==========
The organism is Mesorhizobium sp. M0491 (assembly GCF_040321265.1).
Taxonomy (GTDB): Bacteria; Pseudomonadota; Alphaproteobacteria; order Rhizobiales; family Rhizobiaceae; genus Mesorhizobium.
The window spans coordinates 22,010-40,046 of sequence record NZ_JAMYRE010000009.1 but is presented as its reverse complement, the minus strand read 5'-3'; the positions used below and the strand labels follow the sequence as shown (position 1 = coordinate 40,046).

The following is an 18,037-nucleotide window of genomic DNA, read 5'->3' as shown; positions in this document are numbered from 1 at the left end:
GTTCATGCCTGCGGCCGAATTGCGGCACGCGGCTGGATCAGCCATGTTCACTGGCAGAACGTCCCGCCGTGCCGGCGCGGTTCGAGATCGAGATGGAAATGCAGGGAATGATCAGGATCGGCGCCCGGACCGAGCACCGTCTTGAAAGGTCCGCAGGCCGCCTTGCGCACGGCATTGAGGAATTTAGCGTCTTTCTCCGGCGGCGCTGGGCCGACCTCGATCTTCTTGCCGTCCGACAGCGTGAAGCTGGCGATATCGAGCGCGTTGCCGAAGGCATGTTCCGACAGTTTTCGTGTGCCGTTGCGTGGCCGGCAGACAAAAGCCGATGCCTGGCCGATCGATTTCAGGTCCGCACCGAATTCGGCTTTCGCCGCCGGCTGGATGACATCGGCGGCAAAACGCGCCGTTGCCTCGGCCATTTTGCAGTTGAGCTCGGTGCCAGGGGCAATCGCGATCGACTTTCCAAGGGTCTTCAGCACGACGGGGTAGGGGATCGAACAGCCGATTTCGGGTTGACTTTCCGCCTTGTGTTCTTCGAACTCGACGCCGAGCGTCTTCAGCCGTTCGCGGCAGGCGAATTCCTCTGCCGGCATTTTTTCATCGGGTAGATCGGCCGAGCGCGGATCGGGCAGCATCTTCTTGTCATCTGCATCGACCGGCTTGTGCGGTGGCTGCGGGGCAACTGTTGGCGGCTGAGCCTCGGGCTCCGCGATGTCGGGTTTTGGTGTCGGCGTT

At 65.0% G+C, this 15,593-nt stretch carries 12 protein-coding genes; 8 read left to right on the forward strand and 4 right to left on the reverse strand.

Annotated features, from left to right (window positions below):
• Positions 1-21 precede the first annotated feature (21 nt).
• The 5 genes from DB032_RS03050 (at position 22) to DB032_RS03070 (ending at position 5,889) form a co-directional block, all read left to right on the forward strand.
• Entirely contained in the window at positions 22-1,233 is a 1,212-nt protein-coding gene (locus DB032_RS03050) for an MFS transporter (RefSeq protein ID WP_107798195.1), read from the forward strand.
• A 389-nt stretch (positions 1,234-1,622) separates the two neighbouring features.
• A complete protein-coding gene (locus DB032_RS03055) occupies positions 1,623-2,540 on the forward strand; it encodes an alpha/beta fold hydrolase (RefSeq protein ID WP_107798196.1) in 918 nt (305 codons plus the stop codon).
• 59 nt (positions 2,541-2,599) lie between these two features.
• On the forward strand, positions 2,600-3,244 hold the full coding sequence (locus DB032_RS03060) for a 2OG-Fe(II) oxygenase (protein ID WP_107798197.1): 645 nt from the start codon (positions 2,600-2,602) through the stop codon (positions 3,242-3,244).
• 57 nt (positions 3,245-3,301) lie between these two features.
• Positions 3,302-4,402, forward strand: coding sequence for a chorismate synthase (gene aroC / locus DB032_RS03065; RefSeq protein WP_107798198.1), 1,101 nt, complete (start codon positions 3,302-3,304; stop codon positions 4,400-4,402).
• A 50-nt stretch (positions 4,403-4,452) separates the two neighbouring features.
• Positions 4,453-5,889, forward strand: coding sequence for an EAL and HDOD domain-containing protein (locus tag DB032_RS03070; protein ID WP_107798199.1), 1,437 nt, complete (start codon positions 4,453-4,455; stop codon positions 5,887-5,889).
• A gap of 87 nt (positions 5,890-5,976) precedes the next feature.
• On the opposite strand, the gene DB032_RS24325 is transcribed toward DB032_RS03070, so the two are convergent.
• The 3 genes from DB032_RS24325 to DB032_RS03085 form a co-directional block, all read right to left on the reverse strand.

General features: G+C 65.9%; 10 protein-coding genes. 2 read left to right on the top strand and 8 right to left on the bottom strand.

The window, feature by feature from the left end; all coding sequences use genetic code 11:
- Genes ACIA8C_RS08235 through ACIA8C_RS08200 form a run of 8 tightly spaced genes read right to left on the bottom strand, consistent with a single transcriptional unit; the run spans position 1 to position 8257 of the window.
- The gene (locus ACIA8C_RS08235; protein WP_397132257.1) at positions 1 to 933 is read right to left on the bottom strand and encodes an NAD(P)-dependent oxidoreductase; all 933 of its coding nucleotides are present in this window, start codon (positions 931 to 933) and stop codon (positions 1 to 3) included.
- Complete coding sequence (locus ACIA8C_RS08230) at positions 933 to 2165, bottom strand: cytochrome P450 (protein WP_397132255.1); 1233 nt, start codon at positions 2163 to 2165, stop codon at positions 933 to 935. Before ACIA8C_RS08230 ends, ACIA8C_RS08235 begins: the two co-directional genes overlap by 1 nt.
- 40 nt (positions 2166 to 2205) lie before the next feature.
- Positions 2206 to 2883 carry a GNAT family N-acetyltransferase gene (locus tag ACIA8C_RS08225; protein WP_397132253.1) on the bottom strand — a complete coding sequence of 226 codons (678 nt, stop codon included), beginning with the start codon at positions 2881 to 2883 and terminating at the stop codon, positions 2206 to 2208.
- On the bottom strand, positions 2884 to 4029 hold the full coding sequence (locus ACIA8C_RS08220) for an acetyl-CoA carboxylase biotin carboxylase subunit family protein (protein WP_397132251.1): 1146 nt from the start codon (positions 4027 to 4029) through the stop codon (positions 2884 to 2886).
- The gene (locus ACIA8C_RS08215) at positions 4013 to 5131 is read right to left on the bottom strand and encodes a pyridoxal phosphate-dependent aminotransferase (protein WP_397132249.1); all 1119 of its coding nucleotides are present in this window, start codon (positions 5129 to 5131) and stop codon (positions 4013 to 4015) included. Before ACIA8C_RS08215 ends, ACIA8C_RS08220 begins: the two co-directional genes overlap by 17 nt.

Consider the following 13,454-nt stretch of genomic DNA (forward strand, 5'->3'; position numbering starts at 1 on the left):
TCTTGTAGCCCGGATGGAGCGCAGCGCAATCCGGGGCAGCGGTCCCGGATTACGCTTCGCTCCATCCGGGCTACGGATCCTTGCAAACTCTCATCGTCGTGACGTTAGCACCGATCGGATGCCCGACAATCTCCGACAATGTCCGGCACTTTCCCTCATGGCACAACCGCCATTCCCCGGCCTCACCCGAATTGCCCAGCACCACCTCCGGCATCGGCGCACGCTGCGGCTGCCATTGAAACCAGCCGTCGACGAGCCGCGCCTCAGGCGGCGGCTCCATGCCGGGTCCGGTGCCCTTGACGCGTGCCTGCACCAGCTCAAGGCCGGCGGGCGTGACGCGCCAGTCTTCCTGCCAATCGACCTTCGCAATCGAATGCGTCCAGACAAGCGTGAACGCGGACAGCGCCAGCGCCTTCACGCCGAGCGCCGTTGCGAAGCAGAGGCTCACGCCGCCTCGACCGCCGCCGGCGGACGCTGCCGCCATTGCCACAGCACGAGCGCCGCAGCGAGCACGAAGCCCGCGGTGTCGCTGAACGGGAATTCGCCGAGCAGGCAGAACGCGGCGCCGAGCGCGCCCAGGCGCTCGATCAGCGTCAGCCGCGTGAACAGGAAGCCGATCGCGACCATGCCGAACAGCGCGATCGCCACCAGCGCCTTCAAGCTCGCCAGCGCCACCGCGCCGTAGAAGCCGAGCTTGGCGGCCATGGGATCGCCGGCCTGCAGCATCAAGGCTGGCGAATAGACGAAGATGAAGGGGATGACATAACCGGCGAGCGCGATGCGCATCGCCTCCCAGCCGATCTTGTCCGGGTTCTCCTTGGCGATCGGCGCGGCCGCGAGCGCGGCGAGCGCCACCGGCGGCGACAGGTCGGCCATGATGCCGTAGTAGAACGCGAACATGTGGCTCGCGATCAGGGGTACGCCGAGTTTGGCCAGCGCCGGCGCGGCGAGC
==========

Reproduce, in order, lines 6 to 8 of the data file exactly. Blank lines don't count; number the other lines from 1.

At 65.0% G+C, this 15,593-nt stretch carries 12 protein-coding genes; 8 read left to right on the forward strand and 4 right to left on the reverse strand.

Annotated features, from left to right (window positions below):
• Positions 1-21 precede the first annotated feature (21 nt).